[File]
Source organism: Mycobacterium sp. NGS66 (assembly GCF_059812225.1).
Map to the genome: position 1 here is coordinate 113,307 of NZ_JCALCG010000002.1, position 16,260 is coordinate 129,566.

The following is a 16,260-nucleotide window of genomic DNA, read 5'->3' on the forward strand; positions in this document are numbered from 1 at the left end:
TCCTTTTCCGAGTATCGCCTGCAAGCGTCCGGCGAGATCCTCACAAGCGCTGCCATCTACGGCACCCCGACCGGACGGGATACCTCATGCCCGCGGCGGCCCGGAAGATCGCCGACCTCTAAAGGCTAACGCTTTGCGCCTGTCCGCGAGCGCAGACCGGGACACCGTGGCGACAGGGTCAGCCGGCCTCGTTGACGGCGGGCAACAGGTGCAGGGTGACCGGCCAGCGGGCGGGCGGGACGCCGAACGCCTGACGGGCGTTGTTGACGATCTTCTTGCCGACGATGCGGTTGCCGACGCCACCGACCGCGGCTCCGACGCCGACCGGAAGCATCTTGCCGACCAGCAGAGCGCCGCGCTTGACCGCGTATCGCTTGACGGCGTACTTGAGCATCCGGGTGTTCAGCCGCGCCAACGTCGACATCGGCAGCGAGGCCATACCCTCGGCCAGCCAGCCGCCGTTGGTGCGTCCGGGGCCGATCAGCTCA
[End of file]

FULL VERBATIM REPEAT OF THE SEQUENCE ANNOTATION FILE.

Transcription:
Source organism: Mycobacterium sp. NGS66 (assembly GCF_059812225.1).
Map to the genome: position 1 here is coordinate 113,307 of NZ_JCALCG010000002.1, position 16,260 is coordinate 129,566.

The following is a 16,260-nucleotide window of genomic DNA, read 5'->3' on the forward strand; positions in this document are numbered from 1 at the left end:
TCCTTTTCCGAGTATCGCCTGCAAGCGTCCGGCGAGATCCTCACAAGCGCTGCCATCTACGGCACCCCGACCGGACGGGATACCTCATGCCCGCGGCGGCCCGGAAGATCGCCGACCTCTAAAGGCTAACGCTTTGCGCCTGTCCGCGAGCGCAGACCGGGACACCGTGGCGACAGGGTCAGCCGGCCTCGTTGACGGCGGGCAACAGGTGCAGGGTGACCGGCCAGCGGGCGGGCGGGACGCCGAACGCCTGACGGGCGTTGTTGACGATCTTCTTGCCGACGATGCGGTTGCCGACGCCACCGACCGCGGCTCCGACGCCGACCGGAAGCATCTTGCCGACCAGCAGAGCGCCGCGCTTGACCGCGTATCGCTTGACGGCGTACTTGAGCATCCGGGTGTTCAGCCGCGCCAACGTCGACATCGGCAGCGAGGCCATACCCTCGGCCAGCCAGCCGCCGTTGGTGCGTCCGGGGCCGATCAGCTCA